supergiant: A post-main-sequence phase of evolution of stars of more that about 8 solar masses.  They fall in the upper right of the temperature-luminosity diagram; luminosity class I.

 

supergranulation: Convection cells on the solar surface about 20,000 km across and vaguely polygonal in shape.

 

supergravity: A theory unifying the four fundamental forces.

 

superluminal speed: An apparent speed greater than that of light.

 

supermassive black hole: A black hole of millions or billions of times the Sun’s mass, as it found in the center of galaxies and quasars.

 

supermassive star: A stellar body of more than about 100 M

 

supernova (plural: supernovae): The explosion of a star with the resulting release of tremendous amounts of radiation.

 

supernova remnants: The gaseous remainder of the star destroyed in a supernova.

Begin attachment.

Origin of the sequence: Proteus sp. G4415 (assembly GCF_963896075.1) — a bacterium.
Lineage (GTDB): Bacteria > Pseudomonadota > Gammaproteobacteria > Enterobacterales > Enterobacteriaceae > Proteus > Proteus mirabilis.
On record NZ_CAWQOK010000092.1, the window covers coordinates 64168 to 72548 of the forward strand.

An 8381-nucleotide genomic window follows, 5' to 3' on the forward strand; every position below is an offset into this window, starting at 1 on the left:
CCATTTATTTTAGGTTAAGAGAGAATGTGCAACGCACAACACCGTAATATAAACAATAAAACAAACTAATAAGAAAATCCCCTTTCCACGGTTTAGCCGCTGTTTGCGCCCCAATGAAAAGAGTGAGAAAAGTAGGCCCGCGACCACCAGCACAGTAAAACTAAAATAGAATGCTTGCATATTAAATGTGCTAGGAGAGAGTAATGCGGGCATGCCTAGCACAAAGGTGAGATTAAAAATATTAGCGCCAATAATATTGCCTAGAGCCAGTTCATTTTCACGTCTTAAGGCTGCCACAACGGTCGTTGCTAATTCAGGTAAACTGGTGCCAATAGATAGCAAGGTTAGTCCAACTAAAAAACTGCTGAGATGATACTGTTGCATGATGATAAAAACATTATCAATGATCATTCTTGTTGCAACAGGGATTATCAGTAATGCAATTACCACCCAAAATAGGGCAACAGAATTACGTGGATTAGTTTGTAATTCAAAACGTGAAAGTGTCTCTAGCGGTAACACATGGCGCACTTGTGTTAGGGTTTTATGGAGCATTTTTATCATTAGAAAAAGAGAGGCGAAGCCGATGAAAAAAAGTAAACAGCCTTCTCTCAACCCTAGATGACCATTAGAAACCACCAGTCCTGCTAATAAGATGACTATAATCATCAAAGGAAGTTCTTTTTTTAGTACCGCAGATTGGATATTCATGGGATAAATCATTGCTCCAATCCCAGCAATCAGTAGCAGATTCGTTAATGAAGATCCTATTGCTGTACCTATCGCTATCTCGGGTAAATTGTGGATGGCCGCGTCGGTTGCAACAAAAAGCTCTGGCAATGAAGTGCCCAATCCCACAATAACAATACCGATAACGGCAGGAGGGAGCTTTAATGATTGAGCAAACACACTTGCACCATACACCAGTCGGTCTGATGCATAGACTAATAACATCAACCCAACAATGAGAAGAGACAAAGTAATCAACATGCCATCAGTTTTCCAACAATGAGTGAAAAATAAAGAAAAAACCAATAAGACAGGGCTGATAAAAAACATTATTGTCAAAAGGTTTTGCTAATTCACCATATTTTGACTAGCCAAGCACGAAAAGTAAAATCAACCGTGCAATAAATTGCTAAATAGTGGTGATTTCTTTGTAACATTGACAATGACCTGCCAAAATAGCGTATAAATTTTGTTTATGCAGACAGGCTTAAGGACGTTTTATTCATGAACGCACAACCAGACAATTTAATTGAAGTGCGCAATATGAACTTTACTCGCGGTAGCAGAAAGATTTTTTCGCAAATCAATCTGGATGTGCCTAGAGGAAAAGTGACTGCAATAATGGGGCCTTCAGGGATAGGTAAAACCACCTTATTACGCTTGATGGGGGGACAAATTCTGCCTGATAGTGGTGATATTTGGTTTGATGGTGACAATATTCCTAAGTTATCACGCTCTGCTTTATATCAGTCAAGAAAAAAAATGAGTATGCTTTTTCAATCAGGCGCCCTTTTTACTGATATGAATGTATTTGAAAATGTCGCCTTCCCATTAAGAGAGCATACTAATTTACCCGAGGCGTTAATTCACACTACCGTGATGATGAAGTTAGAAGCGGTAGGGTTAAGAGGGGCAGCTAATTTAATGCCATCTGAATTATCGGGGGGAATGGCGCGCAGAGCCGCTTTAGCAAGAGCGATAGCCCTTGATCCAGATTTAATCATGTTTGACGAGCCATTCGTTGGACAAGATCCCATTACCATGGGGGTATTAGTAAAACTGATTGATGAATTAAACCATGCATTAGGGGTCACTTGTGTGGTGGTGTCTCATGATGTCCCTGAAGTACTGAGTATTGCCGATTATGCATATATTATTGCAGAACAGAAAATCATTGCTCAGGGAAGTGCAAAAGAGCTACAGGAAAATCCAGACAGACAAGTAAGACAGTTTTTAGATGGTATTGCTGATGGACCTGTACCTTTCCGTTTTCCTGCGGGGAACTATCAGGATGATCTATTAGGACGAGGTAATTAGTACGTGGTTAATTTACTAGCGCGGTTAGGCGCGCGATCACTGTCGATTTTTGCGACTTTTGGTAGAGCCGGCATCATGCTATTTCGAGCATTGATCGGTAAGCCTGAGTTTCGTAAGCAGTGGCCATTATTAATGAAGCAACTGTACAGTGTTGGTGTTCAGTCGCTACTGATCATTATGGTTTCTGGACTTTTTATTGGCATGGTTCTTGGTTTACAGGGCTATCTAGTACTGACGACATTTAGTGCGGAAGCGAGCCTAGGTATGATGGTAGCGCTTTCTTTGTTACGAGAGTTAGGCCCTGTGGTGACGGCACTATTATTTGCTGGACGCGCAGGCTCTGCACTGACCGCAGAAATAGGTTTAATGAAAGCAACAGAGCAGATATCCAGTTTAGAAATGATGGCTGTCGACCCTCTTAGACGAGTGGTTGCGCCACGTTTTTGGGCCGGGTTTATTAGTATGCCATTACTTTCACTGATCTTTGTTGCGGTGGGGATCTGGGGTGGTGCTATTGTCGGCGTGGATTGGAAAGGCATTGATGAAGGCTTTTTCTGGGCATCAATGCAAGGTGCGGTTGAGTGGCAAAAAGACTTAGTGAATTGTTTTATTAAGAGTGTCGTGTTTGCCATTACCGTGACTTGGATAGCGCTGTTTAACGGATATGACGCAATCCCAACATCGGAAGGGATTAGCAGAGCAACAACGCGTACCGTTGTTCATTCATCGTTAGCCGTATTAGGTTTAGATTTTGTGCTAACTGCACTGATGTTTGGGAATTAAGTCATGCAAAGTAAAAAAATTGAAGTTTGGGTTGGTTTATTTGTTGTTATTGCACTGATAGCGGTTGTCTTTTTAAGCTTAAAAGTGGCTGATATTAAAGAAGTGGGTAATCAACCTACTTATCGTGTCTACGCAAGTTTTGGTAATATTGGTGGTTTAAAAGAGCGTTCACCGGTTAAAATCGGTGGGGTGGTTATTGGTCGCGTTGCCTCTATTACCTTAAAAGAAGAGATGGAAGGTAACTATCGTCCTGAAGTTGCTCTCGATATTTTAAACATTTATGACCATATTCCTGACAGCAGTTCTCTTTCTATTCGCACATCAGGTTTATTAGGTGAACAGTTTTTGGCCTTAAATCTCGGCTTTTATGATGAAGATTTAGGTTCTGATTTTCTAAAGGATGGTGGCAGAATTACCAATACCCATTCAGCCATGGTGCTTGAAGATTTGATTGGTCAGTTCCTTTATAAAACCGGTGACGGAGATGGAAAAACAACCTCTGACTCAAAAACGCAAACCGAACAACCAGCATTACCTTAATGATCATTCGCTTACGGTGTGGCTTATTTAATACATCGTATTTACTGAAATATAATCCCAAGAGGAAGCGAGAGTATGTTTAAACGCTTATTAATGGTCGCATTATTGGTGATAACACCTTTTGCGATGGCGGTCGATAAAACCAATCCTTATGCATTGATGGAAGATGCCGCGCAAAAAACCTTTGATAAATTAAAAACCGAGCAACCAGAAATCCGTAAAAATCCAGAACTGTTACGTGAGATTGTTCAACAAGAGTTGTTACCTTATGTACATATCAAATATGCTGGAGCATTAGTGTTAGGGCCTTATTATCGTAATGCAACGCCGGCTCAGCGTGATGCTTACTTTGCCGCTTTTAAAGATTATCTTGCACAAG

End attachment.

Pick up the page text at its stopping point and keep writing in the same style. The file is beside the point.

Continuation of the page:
superstring (string) theories: A possible unification of quantum theory and general relativity in which fundamental particles are really different vibrating forms of a tiny, one-dimensional “string” instead of being localized at single points.

 

symmetric: A correspondence of shape so that rotating or reflecting an abject gives you back an identical form; symmetry of forces in the early Universe corresponds to forces acting identically that now act differently as the four fundamental forces; gravity, electromagnetism, weak nuclear force, and strong nuclear force.

 

synchronous orbit: An orbit of the same period; a satellite in geostationary orbit has the same period as the Earth’s rotation and so appears to hover.

 

synchronous rotation: A rotation of the same period as an orbiting body.

 

synchronous radiation: Nonthermal radiation emitted by electrons spiraling at relativistic velocities in a magnetic field.

 

synodic: Measured with respect to an alignment of astronomical bodies other than or in addition to the Sun or the stars.

 

syzygy: An alignment of three celestial bodies.